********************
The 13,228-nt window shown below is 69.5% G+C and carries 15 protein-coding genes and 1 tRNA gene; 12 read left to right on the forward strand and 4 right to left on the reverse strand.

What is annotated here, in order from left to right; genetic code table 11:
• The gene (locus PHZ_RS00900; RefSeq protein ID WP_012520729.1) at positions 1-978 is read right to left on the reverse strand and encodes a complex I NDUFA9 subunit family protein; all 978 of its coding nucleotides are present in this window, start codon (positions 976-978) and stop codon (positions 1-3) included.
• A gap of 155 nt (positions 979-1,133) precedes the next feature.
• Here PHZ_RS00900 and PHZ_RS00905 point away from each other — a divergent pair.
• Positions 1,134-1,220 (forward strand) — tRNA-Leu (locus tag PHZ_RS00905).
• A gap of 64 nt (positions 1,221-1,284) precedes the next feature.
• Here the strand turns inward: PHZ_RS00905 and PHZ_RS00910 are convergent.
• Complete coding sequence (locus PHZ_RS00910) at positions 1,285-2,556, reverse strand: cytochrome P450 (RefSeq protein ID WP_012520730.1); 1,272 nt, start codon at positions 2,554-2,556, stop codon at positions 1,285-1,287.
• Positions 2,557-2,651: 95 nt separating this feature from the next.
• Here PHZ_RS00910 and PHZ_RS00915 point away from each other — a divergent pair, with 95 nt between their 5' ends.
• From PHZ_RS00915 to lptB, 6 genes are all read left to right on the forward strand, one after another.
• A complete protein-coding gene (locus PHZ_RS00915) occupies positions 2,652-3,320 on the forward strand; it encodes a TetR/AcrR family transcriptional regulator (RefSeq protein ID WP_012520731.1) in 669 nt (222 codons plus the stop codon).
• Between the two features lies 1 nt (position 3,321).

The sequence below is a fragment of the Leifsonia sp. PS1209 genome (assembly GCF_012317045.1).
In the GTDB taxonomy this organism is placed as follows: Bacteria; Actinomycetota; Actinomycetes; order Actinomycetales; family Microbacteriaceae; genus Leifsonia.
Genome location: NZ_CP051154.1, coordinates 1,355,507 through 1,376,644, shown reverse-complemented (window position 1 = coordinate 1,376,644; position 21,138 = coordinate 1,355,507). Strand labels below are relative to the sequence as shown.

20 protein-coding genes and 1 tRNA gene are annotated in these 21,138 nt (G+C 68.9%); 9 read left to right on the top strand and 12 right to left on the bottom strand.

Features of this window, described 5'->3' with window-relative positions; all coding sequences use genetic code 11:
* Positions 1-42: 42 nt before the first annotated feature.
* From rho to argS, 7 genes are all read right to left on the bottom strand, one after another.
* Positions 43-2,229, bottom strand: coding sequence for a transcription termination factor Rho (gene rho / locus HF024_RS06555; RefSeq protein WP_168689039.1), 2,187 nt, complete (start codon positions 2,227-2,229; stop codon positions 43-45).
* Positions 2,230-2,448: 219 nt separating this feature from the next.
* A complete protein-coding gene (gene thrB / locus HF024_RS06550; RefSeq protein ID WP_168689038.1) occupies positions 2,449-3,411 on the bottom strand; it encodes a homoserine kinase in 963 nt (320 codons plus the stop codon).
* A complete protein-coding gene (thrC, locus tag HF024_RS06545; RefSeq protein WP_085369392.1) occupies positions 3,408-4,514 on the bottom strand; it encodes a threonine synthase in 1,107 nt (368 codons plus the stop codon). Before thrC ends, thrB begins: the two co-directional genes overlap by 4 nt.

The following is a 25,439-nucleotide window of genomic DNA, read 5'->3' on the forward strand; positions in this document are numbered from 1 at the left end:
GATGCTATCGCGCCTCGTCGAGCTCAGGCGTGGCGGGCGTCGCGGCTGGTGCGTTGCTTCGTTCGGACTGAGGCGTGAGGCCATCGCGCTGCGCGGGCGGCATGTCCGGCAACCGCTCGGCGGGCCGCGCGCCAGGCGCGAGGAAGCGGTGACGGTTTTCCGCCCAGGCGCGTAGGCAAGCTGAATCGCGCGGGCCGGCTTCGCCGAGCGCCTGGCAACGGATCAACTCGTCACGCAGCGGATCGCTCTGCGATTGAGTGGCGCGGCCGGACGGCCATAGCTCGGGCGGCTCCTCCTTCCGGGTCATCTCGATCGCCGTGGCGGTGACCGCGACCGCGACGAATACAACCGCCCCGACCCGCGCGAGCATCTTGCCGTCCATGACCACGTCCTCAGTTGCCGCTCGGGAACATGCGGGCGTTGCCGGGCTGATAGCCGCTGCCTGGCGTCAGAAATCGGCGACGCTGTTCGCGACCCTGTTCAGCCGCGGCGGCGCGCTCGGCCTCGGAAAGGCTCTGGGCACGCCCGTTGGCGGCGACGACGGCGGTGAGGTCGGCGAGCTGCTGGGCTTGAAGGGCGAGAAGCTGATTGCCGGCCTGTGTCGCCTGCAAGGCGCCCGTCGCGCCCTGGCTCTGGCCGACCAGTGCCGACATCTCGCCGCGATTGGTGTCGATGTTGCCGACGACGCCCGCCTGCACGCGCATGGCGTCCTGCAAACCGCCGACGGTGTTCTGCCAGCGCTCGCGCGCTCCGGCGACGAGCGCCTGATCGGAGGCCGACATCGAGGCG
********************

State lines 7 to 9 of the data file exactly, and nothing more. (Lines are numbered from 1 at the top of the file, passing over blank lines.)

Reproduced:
• A gap of 64 nt (positions 1,221-1,284) precedes the next feature.
• Here the strand turns inward: PHZ_RS00905 and PHZ_RS00910 are convergent.
• Complete coding sequence (locus PHZ_RS00910) at positions 1,285-2,556, reverse strand: cytochrome P450 (RefSeq protein ID WP_012520730.1); 1,272 nt, start codon at positions 2,554-2,556, stop codon at positions 1,285-1,287.